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Math puts class into architecture


The link between Mathematics and architecture goes back to ancient times. Pyramids and temples were some of the earliest examples of mathematical principles at work. Today, Mathematics continues to feature prominently in building design. Thanks to modern technology, architects can explore a variety of exciting design options based on complex mathematical formulae, allowing them to build groundbreaking forms. For example, the buddhist temple (pictured below) is based on the mobius strip – an unusual design that uses two sided shapes to create a single-sided “twisted” shape. Click on this design to see some other amazing buildings, all based on mathematical shapes, many of which are studied in middle and high school.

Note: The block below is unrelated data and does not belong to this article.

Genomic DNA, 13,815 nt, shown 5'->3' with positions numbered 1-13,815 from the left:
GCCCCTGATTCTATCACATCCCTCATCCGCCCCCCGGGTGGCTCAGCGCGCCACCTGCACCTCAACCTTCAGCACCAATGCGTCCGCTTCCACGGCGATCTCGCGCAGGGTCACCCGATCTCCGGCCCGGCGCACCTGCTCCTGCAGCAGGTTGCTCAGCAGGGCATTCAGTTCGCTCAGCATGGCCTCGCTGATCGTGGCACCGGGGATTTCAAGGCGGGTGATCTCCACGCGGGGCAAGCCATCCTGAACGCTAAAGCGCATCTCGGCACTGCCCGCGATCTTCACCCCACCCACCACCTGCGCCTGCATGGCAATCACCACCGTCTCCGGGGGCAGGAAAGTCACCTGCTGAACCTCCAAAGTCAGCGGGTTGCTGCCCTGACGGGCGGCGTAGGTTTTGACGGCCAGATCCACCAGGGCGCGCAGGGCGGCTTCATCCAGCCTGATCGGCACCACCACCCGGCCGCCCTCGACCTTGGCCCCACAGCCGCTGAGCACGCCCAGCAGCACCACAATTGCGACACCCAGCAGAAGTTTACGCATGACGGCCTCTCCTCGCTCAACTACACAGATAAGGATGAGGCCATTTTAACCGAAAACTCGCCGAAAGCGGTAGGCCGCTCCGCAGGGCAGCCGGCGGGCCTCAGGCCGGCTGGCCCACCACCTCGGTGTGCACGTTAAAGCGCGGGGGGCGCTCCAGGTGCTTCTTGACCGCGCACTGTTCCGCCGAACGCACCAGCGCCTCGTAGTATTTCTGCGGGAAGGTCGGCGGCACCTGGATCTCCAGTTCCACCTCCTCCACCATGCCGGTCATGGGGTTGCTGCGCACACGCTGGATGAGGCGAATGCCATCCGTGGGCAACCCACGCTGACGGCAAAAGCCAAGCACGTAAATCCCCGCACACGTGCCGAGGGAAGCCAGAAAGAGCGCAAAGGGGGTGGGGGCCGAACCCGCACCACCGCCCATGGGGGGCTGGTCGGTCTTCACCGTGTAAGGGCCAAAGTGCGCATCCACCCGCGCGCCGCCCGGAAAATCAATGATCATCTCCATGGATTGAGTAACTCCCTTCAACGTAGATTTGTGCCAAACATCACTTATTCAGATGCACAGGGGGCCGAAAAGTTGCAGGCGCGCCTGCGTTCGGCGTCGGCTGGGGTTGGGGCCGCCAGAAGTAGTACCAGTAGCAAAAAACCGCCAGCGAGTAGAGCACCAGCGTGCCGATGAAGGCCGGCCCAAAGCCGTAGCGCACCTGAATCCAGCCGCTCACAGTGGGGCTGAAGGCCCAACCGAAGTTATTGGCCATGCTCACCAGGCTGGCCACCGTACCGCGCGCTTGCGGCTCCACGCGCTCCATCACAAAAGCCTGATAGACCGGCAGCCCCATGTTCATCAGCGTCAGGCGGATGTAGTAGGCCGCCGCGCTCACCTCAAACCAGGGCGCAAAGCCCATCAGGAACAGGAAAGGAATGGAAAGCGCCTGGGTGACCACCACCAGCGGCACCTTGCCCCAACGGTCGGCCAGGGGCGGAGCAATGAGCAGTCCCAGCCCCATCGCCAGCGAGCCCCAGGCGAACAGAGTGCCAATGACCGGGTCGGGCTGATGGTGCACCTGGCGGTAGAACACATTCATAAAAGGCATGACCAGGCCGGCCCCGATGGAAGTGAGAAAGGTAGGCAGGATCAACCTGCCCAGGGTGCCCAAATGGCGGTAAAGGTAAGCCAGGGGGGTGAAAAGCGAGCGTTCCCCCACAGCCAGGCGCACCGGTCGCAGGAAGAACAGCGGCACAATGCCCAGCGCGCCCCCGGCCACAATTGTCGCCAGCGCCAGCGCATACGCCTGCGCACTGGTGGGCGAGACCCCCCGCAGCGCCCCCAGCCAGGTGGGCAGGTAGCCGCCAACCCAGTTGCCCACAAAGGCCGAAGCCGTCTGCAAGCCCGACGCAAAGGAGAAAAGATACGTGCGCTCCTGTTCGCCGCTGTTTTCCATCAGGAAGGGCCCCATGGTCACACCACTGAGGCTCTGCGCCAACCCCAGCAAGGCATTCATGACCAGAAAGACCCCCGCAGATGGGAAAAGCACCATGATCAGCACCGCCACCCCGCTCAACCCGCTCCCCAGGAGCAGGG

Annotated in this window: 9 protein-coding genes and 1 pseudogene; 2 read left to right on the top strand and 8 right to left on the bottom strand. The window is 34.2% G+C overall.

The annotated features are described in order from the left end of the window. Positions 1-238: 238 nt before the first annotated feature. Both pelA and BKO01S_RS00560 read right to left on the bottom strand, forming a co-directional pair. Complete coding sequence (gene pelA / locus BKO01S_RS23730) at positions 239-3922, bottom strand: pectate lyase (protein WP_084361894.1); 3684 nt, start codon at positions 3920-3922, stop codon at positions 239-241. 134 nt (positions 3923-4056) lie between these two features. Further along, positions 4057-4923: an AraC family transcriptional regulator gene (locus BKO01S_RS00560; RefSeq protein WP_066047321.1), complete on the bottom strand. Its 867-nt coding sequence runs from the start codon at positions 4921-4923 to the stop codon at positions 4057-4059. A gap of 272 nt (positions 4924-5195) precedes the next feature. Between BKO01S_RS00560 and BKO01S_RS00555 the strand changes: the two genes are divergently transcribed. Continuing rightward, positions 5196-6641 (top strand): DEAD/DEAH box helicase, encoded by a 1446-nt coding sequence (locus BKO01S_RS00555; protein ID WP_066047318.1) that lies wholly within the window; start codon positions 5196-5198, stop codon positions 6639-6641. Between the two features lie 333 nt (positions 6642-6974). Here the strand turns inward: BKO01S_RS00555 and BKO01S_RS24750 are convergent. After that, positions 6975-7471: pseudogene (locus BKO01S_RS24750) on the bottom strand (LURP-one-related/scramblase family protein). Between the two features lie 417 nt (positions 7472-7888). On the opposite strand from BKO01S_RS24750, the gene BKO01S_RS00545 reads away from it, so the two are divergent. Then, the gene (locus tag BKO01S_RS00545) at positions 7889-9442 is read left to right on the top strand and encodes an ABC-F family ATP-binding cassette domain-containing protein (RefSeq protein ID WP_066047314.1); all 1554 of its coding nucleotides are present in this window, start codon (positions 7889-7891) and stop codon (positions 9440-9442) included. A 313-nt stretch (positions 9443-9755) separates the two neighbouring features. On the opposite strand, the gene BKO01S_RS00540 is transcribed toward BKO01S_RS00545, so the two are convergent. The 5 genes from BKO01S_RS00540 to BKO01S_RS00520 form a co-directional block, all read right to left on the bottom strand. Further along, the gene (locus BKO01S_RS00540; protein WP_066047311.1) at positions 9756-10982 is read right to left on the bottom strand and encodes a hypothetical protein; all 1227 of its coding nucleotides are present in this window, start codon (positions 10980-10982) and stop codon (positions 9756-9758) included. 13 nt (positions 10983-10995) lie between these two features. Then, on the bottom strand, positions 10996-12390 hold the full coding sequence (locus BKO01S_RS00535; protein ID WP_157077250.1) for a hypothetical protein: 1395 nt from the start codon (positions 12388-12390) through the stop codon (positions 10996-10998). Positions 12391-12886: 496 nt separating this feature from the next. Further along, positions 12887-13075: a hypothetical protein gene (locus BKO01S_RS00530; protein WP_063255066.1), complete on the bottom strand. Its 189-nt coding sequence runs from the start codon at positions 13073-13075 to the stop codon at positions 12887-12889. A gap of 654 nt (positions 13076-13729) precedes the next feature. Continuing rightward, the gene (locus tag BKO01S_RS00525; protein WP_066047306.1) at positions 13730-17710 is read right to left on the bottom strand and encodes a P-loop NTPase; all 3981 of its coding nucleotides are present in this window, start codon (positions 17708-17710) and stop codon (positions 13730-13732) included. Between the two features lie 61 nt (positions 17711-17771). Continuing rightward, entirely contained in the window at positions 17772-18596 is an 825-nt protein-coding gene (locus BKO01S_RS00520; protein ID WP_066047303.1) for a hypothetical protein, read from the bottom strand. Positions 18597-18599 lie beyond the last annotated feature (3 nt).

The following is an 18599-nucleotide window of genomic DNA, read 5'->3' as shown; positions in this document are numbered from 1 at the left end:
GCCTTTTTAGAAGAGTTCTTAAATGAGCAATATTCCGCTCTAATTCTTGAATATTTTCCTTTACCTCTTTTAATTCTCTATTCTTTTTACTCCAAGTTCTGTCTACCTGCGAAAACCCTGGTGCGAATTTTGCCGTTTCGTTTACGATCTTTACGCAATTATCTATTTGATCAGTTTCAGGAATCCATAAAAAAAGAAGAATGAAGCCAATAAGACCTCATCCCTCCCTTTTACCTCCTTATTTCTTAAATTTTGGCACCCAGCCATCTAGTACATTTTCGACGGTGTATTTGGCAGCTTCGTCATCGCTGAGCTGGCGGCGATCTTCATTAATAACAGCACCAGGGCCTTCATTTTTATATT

templeYou can practice making your own mobius strip by following these steps. For more mobius ideas click here.

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NCEA Level 2 Algebra Problem. Using the information given, the shaded area = 9, that is:
y(y-8) = 9 –> y.y – 8y – 9 =0
–> (y-9)(y+1) = 0, therefore y = 9 (can’t have a distance of – 1 for the other solution for y)
Using the top and bottom of the rectangle,
x = (y-8)(y+2) = (9-8)(9+2) = 11
but, the left side = (x-4) = 11-4 = 7, but rhs = y+? = 9+?, which is greater than the value of the opp. side??
[I think that the left had side was a mistake and should have read (x+4)?]

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